Lieutenant Colonel Jo-Ar Herrera, a military spokesman, said on June, 15 (15.06.2017) that the army had retaken higher ground to the east of the city, reducing the enemy’s field of fire.
Three bridges over the Agus were also now under the army’s control, Herrera said.
Many of the militants are locals, from the Marawi region. Military officials say they have been joined by battle-hardened Islamic State fighters from as far away as Yemen and Morocco.
The ill-equipped Philippines military has mostly operated against rebels in mountainous territory or on remote islands and is unused to urban warfare.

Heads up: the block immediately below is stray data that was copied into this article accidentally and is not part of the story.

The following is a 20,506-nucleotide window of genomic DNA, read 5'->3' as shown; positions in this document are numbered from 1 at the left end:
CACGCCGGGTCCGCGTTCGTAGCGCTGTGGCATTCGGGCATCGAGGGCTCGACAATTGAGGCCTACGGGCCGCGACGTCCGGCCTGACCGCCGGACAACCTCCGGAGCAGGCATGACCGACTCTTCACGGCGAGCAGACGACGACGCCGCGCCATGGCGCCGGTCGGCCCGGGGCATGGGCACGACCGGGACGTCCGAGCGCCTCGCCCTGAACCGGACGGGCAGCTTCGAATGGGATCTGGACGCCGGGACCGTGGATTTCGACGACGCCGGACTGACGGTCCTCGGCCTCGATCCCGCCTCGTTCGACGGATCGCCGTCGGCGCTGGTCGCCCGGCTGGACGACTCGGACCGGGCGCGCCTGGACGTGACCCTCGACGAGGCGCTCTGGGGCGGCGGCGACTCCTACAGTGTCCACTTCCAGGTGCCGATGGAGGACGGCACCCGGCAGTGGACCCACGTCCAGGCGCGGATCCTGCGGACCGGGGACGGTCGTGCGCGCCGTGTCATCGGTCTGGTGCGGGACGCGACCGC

Aiding the militants is Mindanao’s history of clan warfare – known in the local dialect as rido – and most buildings in Marawi have basements and are built with walls of thick concrete.
“The culture of this region is they have built their houses like fortresses,” said one of the frontline army commanders. “They want to protect their families. They know how to make guns. That’s also part of the rido culture.”